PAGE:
Kant’s preoccupation with architectonics is a characteristic and noteworthy aspect of his thought. Various features of Kant’s argumentation and philosophical system are founded on the precise definitions of the various subdomains of human knowledge and the derivative borders among them. One science conspicuously absent from Kant’s routine discussions of the organization of knowledge is chemistry. Whereas sciences such as physics, psychology, and anthropology are all explicitly located in the architectonic, chemistry finds no such place. In this paper, I examine neglected (...)
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  7. Newton's Concepts of Force Among the Leibnizians.Marius Stan - 2017 - In Mordechai Feingold & Elizabethanne Boran (eds.), Reading Newton in Early Modern Europe. Leiden: Brill. pp. 244-289.
    I argue that the key dynamical concepts and laws of Newton's Principia never gained a solid foothold in Germany before Kant in the 1750s. I explain this absence as due to Leibniz. Thus I make a case for a robust Leibnizian legacy for Enlightenment science, and I solve what Jonathan Israel called “a meaningful historical problem on its own,” viz. the slow and hesitant reception of Newton in pre-Kantian Germany.
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  8. Klaus Hentschel and Dieter Hoffmann : Carl Friedrich von Weizsäcker: Physics–Philosophy–Peace Research. [REVIEW]Kay Herrmann - 2016 - Journal for General Philosophy of Science / Zeitschrift für Allgemeine Wissenschaftstheorie 47 (2):405-409.
    Klaus Hentschel and Dieter Hoffmann Carl Friedrich von Weizsäcker: Physics – Philosophy – Peace Research -/- Review by Kay Herrmann.
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  9. Beauty in Proofs: Kant on Aesthetics in Mathematics.Angela Breitenbach - 2015 - European Journal of Philosophy 23 (4):955-977.
    It is a common thought that mathematics can be not only true but also beautiful, and many of the greatest mathematicians have attached central importance to the aesthetic merit of their theorems, proofs and theories. But how, exactly, should we conceive of the character of beauty in mathematics? In this paper I suggest that Kant's philosophy provides the resources for a compelling answer to this question. Focusing on §62 of the ‘Critique of Aesthetic Judgment’, I argue against the common view (...)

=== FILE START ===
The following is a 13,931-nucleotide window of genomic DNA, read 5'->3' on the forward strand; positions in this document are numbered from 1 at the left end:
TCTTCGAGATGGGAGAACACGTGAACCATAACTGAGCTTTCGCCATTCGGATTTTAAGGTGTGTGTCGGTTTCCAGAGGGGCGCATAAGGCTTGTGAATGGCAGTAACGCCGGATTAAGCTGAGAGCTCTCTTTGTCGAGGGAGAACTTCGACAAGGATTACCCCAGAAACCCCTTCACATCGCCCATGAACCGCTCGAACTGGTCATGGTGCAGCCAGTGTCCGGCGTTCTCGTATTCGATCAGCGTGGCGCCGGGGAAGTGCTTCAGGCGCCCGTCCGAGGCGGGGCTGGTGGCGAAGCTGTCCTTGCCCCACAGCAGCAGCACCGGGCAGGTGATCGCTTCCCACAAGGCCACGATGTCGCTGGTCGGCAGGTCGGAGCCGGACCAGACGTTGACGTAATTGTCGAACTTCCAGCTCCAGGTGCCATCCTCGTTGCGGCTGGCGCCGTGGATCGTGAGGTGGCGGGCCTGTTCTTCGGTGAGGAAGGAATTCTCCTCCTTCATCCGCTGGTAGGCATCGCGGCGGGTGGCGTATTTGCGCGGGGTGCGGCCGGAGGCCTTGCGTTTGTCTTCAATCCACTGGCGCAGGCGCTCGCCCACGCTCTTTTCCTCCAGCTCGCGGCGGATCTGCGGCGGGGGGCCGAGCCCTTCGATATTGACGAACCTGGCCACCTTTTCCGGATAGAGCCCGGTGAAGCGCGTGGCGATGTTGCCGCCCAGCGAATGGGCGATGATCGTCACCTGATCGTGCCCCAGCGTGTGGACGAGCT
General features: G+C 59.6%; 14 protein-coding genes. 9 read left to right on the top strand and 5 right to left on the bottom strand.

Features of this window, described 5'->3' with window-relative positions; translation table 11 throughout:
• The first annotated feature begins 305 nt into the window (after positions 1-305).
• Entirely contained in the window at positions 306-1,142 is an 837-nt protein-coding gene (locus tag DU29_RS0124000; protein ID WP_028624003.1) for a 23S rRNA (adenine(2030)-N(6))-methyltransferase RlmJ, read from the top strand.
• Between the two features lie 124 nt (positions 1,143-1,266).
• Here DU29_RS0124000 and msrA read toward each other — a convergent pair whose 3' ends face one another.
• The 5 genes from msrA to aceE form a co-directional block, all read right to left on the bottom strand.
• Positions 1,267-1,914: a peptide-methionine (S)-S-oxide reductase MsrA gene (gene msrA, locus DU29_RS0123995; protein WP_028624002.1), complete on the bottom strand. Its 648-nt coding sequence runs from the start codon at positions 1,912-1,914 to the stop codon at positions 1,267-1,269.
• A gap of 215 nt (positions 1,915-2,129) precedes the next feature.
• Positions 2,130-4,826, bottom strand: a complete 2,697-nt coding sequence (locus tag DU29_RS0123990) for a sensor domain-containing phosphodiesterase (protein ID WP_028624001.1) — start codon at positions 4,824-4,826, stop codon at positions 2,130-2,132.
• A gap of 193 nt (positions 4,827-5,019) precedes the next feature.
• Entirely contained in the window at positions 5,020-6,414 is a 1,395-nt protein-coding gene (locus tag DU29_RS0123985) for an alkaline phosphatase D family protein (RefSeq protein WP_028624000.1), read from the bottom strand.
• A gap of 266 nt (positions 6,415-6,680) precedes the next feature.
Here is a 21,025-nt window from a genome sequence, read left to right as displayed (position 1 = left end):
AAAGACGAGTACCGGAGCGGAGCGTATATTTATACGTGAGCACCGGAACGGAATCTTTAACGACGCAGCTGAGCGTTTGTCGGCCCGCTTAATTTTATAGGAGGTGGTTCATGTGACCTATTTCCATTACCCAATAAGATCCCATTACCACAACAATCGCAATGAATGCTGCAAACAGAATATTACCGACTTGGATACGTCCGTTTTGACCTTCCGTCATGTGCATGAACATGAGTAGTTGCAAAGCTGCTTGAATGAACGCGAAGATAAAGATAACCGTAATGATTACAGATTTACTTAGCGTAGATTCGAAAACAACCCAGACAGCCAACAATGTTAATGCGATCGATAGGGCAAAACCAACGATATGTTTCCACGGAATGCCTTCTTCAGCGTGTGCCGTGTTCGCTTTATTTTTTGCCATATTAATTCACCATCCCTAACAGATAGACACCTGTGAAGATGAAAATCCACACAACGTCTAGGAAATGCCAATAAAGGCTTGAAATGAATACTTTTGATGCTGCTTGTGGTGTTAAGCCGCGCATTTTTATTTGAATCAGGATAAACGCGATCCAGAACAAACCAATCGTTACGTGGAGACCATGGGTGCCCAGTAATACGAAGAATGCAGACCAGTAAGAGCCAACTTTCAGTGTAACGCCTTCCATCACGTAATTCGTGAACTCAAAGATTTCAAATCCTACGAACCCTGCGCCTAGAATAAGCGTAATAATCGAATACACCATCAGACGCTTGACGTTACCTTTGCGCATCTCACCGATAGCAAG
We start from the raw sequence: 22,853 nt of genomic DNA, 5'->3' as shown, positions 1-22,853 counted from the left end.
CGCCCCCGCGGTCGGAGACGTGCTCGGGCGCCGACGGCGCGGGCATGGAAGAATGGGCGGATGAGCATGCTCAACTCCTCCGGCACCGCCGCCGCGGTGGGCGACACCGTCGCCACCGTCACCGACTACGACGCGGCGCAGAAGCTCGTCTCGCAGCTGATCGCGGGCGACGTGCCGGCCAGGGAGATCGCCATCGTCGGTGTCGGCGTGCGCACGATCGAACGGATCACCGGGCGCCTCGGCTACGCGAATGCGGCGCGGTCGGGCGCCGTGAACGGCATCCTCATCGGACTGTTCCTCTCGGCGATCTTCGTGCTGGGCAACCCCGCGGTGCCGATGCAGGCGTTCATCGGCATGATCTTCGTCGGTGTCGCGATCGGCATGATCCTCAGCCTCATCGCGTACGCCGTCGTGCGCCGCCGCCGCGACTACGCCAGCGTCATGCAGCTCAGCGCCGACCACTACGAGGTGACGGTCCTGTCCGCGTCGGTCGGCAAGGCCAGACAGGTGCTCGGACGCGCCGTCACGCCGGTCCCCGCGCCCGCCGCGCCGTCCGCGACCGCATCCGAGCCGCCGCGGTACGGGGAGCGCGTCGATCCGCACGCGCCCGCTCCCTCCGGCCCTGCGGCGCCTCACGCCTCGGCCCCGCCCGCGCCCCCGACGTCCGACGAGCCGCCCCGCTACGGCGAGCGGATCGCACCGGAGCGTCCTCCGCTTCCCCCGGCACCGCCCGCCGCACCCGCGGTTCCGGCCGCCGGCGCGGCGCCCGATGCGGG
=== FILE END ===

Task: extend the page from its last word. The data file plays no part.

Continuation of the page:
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  10. Introduction From The Principle of the Infinitesimal Method and Its History (1883).Hermann Cohen, David Hyder & Lydia Patton - 2015 - In Sebastian Luft (ed.), The Neo-Kantian Reader. Routledge.
    A translation of the Introduction to Hermann Cohen's 1883 work The Principle of the Infinitesimal Method and Its History.
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  11. The Relationship of Logic to Physics, From the Introduction to the Ninth Edition of Lange’s History of Materialism (1914).Hermann Cohen & Lydia Patton - 2015 - In Sebastian Luft (ed.), The Neo-Kantian Reader. Routledge.
    A translation of one section of Hermann Cohen's introduction to Friedrich Albert Lange's History of Materialism.
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  12. The Traditional Conception of the a Priori.Masashi Kasaki & C. S. I. Jenkins - 2015 - Synthese 192 (9):2725-2746.